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Edinburgh Award for Sir Tom Farmer

Catholic entrepreneur and philanthropist says key to his success is that he ‘ married the girl next door’

Catholic entrepreneur and philanthropist Sir Tom Farmer paid tribute to his Leith upbringing when he accepted the Edinburgh Award.

At a ceremony in Edinburgh City Chambers on Friday, Sir Tom (above) received the Loving Cup from Lord Provost Donald Wilson and had his handprints set outside the Chambers along with those of the eight previous award winners.

During the ceremony, Sir Tom described the honour as ‘something very special’ and praised the support of people around him in his family and community.

“They have cheered me when I’ve been successful, but more important, when things have been tough they have encouraged and helped me to get up and carry on,” he said.

“The strongest and most important support of all has been from my wife of nearly 50 years,” he added, referring to his wife Lady Anne Farmer.

“People sometimes ask what is the key to success—my key is I married the girl next door.”

When praising Leith’s role in his success, he also called for further rekindling of community spirit in light of modern pressures such as the refugee crisis.

“I was very fortunate to be born into a great family and a great community in Leith,” Sir Tom said.

“[Leith] welcomed people in, whether they came from another part of the city, another part of the country or from abroad as immigrants or refugees – which is important in the current environment.”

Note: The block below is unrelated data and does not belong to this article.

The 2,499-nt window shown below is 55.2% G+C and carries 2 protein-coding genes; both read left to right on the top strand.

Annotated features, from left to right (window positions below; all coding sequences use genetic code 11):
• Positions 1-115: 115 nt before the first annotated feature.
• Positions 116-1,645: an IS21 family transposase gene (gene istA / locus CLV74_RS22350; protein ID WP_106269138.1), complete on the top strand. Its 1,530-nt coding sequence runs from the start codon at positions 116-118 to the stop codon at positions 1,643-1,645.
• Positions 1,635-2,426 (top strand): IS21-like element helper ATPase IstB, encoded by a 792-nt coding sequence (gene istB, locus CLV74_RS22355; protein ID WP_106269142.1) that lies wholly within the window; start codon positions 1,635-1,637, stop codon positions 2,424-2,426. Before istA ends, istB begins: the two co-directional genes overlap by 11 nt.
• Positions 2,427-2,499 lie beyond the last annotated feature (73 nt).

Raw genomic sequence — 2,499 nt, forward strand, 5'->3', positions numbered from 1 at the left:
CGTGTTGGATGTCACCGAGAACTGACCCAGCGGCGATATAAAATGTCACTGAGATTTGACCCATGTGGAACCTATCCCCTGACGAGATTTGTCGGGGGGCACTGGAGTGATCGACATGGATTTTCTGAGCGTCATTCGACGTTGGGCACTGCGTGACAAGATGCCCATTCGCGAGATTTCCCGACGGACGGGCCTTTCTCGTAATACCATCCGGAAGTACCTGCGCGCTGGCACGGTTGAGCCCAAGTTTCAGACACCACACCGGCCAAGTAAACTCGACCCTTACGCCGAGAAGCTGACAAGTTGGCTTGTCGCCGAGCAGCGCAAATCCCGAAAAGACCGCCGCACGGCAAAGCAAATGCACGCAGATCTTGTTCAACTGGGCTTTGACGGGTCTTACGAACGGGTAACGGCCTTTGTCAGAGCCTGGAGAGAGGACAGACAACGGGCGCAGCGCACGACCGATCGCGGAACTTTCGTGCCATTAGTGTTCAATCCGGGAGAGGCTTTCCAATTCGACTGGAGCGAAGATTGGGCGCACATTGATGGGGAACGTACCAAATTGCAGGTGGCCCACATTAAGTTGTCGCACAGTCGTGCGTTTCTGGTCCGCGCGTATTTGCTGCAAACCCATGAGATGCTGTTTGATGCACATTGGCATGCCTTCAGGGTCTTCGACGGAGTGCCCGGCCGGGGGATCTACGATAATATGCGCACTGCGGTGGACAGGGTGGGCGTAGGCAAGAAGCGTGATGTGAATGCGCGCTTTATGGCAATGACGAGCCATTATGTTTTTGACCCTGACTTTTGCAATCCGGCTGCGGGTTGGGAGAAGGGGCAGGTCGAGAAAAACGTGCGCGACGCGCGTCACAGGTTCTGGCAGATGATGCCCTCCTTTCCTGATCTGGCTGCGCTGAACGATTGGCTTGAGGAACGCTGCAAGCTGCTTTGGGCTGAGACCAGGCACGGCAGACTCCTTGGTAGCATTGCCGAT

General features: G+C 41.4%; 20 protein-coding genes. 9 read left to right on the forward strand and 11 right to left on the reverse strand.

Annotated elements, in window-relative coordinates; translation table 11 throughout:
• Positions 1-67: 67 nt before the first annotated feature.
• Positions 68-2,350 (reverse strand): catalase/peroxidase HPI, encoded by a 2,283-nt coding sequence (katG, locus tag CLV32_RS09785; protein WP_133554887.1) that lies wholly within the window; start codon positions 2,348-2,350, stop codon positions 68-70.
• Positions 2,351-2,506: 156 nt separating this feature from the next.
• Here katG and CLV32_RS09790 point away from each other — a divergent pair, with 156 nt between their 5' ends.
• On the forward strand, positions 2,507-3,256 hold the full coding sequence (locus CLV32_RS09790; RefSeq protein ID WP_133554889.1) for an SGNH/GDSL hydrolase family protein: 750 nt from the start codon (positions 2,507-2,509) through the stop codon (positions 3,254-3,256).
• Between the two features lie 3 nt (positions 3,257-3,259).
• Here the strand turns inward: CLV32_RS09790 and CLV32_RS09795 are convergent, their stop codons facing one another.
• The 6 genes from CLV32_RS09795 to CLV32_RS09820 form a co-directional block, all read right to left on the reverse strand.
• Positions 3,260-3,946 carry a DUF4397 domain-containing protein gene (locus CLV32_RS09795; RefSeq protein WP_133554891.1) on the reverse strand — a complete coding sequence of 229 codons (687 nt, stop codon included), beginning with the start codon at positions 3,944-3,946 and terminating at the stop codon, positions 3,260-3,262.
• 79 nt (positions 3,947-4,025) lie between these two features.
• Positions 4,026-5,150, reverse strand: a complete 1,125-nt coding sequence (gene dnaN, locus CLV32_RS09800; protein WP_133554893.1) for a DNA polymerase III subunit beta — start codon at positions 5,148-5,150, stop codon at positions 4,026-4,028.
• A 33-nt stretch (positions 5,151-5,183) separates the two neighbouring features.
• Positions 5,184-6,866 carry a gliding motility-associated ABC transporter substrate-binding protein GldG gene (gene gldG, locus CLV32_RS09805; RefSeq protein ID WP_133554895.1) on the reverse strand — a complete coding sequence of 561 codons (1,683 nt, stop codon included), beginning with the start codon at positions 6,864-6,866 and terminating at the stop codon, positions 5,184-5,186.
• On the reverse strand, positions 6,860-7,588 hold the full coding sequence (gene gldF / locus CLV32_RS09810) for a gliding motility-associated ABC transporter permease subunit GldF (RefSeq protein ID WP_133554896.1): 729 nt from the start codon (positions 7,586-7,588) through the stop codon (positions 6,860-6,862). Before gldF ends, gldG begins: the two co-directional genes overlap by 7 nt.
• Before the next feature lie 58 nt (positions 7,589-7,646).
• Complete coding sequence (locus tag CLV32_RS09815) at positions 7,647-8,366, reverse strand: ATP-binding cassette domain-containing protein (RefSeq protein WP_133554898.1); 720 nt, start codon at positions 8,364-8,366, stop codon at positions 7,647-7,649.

“The greatest influence has been meeting unsung heroes we never hear about who devote their lives to helping their neighbours and the people around them.”

Sir Tom grew up in a Catholic family of seven children and began his career aged 15 at a tyre firm in the community before setting up his own business in 1964 that he sold five years later for £450,000.

He moved to the US but returned to Edinburgh in 1971 to set up the Kwik-Fit, which he eventually sold to Ford in 1999 for more than £1 billion.

His latest company Farmer Autocare was set up in 2003, and he has become well-known for his charitable work that has seen In 2003, he launched yet another company, Farmer Autocare, which has also notched up impressive successes.

He is also well known for his charitable work for which he has received knighthoods from both the Queen and the Vatican, and became the first Scot to win the Andrew Carnegie medal for philanthropy.

 

 

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